A suburban nightmare that feeds on acute housing shortage3 min read . Updated: 14 May 2008, 01:08 AM IST
A suburban nightmare that feeds on acute housing shortage
New Delhi: Steel, marble and granite are high on the list of materials needed to build homes in well-to-do suburbs on the outskirts of the Capital—but so are plastic sheets, cardboard and reeds. As fields sprout concrete and glass condos instead of wheat and mustard, shanty towns too have grown to house tens of thousands pushed out as New Delhi expands its “world-class" ambitions.
Mannequin-maker Mohammed Nasir used to live on the river bank, where a sports village is now being built as New Delhi prepares to host the 2010 Commonwealth Games.
“They said they needed to make room for all those who were going to come for the games," said Nasir, 24, recalling the visits from politicians two years ago. After the speeches, bulldozers tore down his home and Nasir and his family ended up on the streets.
Eventually they leased a tiny plot in a three-year-old shanty, called Savda Ghevra, 40km north-west of the city centre. There they built a reed hut.
Five years ago, as the city embarked on a redevelopment drive, the Supreme Court cleared the way for mass evictions from prime land, ruling that the government need not provide for squatters. Redevelopment advocates cheered.
But in a city of 17 million where much of the land is owned by government agencies that have failed to construct enough housing, at least half the population has been forced to squat in slums or other illegal housing, according to official figures.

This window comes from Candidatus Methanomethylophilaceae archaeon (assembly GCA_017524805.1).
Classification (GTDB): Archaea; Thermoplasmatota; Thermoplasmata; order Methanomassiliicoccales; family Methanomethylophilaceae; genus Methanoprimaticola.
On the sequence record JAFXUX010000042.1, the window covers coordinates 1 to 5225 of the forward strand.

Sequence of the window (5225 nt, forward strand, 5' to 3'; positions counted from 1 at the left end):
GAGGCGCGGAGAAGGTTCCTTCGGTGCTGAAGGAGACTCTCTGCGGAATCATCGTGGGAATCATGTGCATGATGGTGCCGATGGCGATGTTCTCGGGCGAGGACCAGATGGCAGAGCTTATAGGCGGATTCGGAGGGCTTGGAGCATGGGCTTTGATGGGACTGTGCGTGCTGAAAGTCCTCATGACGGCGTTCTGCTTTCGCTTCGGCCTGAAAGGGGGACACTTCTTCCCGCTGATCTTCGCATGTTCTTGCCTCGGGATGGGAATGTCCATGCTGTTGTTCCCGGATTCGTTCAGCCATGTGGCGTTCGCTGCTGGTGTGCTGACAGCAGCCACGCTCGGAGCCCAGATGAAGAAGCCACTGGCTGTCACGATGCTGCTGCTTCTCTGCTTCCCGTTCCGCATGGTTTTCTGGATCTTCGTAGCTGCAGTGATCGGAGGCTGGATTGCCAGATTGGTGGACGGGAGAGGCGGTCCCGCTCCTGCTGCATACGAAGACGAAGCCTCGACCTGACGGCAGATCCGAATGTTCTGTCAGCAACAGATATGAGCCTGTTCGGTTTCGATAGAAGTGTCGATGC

Millions have flocked to urban centres for work, contributing to the current housing shortage of 25 million homes across cities.
In one respect, the markets have done their work. Tens of thousands of middle-class families have used newly available credit to buy homes.
Developers expect to add more than 500 million sq. ft of housing aound New Delhi and six other cities in the next three years, according to real estate consultant Knight Frank. Most will become apartments starting at Rs32 lakh, putting them beyond the reach of blue-collar workers such as Nasir.
“The market is not catering to those kinds of (people)," says housing official Prasanna K. Mohanty.
He directs a national urban renewal plan that will spend Rs20,000 crore on affordable housing by 2012, but his ministry estimates that India needs to spend 20 times that amount.
In Delhi, the city government is experimenting with building 100,000 flats to be sold at prices starting at Rs1 lakh each to low-income beneficiaries selected in a lottery.
For now, the main plank of the city’s affordable housing plan involves leasing land in new suburban shanties to evicted slum dwellers who can prove they lived in New Delhi for a decade or more.
The land is a steal compared with market rates, but leaseholders receive no help with building homes and there are few good jobs on the city’s frontiers.
In a nightmare version of the suburban dream, many still live in the huts they built when they first moved there.
Non-profit groups have tried to help—in five-year-old Bawana shanty town, the US-based Robin Raina foundation is building homes for families earning less than Rs4,000 a month—but most areas still lack water and sanitation.
Nasir’s family saw their income plummet from about Rs12,000 a month to perhaps two-thirds of that figure.
Sharif Ahmed, Nasir’s 55-year-old father, has given up going to the fish market where he used to earn more than Rs4,000 a month, because he is now a two-and-half-hour bus ride away.
An older brother sleeps at the fish market, travelling home to see his wife and children every 10 days.
Commuting fives hours to and from his old job now costs Nasir a quarter of his Rs2,000 monthly salary in bus fare.